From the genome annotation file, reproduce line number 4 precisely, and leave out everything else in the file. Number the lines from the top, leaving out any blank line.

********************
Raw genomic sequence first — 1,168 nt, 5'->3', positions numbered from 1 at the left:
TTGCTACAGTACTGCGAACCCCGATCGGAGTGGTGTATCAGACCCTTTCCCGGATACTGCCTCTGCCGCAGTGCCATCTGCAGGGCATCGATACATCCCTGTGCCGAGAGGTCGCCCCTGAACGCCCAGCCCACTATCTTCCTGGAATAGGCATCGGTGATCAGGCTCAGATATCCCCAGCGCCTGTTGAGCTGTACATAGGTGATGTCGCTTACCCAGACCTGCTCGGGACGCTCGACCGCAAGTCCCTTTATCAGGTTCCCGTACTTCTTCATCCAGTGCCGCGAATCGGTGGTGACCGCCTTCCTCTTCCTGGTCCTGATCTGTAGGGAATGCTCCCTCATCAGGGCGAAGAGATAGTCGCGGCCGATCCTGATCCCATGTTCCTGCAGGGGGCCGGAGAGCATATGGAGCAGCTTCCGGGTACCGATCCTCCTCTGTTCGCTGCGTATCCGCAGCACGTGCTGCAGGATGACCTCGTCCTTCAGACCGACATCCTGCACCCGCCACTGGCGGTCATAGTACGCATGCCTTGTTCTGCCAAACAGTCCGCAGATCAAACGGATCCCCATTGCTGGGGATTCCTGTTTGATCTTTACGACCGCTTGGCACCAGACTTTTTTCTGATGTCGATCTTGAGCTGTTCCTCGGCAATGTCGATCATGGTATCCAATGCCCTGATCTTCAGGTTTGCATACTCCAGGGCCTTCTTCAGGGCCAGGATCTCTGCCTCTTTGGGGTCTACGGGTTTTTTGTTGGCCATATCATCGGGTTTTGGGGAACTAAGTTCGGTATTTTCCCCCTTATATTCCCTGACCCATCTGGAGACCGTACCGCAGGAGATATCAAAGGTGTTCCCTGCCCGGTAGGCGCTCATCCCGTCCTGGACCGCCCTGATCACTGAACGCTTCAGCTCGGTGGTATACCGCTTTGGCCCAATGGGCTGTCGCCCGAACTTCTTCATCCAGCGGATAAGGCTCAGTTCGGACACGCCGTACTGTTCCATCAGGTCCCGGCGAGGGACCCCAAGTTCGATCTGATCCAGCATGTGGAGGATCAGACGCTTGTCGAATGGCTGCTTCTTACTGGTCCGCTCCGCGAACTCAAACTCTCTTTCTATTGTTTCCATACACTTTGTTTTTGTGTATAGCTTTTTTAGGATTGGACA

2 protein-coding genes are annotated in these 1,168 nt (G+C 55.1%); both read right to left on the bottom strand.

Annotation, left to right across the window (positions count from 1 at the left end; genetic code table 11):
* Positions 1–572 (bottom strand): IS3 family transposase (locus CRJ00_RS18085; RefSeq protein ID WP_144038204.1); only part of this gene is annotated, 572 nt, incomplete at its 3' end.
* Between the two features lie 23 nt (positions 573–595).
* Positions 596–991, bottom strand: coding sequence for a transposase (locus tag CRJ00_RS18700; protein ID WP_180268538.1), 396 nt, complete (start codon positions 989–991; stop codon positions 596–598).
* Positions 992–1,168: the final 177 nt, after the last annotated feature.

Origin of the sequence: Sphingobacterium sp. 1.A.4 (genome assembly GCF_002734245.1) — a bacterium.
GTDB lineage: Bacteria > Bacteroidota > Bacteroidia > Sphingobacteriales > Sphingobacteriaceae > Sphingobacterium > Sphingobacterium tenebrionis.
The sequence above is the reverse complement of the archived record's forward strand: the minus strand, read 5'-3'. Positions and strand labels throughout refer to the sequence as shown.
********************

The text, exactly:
Annotation, left to right across the window (positions count from 1 at the left end; genetic code table 11):